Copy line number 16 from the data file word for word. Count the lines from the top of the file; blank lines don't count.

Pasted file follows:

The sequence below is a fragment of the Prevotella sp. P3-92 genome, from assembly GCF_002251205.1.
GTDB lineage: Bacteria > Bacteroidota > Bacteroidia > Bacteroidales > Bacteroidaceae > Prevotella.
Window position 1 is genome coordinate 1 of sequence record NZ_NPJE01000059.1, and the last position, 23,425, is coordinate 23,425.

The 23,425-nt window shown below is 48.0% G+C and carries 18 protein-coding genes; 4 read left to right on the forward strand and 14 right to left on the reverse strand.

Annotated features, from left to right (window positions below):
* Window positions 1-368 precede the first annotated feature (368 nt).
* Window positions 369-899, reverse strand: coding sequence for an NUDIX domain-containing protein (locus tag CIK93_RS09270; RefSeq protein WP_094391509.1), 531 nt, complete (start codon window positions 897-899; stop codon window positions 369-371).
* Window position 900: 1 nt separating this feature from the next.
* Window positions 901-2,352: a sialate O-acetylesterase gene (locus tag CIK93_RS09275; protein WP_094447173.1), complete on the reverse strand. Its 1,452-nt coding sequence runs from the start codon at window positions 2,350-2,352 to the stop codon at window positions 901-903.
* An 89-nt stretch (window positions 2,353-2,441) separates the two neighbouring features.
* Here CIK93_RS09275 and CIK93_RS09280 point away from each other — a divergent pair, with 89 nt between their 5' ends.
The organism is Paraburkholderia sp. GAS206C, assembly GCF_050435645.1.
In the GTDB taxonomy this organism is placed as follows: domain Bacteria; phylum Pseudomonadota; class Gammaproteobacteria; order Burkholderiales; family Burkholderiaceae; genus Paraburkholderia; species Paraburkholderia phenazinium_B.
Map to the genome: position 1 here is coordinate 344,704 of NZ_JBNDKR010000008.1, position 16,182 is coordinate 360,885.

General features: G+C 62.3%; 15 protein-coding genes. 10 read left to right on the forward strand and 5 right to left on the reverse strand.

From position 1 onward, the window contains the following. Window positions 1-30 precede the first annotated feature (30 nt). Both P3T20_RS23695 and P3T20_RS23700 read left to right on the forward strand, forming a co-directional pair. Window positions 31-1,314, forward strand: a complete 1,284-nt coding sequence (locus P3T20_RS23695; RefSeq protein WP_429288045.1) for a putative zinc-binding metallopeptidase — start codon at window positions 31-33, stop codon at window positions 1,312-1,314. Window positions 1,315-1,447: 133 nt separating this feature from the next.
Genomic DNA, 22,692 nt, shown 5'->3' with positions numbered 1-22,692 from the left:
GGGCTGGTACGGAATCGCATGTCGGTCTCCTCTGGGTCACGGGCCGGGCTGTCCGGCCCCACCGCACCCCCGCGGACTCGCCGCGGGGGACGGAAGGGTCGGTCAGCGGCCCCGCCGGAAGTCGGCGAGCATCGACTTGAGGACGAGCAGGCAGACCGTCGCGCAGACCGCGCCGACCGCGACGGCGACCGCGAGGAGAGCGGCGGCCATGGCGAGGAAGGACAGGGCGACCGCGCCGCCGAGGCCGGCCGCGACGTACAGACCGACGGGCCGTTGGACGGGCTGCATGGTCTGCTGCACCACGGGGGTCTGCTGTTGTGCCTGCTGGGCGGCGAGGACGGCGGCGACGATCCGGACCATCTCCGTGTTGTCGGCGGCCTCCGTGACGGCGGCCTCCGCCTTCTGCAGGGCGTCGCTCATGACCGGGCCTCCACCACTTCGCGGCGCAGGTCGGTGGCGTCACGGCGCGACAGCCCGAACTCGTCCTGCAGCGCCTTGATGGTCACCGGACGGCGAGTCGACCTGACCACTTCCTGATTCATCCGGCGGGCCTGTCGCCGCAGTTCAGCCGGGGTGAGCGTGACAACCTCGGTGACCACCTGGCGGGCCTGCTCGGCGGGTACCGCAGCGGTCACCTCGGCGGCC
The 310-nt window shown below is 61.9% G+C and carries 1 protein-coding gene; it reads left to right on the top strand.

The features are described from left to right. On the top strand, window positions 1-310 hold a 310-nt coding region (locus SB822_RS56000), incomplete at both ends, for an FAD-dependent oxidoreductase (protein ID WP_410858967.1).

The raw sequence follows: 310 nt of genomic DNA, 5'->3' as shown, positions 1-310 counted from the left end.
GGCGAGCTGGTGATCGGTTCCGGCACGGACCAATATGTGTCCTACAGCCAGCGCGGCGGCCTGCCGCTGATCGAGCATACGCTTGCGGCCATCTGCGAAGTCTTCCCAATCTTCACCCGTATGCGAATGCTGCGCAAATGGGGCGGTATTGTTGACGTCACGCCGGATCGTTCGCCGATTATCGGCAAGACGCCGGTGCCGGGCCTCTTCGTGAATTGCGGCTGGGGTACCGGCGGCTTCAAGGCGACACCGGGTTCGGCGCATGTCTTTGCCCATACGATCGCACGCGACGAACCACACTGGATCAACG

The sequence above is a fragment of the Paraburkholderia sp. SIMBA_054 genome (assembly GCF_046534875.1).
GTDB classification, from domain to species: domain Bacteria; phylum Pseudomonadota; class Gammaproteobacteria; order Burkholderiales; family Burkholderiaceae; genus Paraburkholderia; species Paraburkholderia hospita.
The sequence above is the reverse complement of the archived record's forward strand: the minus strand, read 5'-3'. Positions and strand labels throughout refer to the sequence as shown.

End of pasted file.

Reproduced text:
From position 1 onward, the window contains the following. Window positions 1-30 precede the first annotated feature (30 nt). Both P3T20_RS23695 and P3T20_RS23700 read left to right on the forward strand, forming a co-directional pair. Window positions 31-1,314, forward strand: a complete 1,284-nt coding sequence (locus P3T20_RS23695; RefSeq protein WP_429288045.1) for a putative zinc-binding metallopeptidase — start codon at window positions 31-33, stop codon at window positions 1,312-1,314. Window positions 1,315-1,447: 133 nt separating this feature from the next.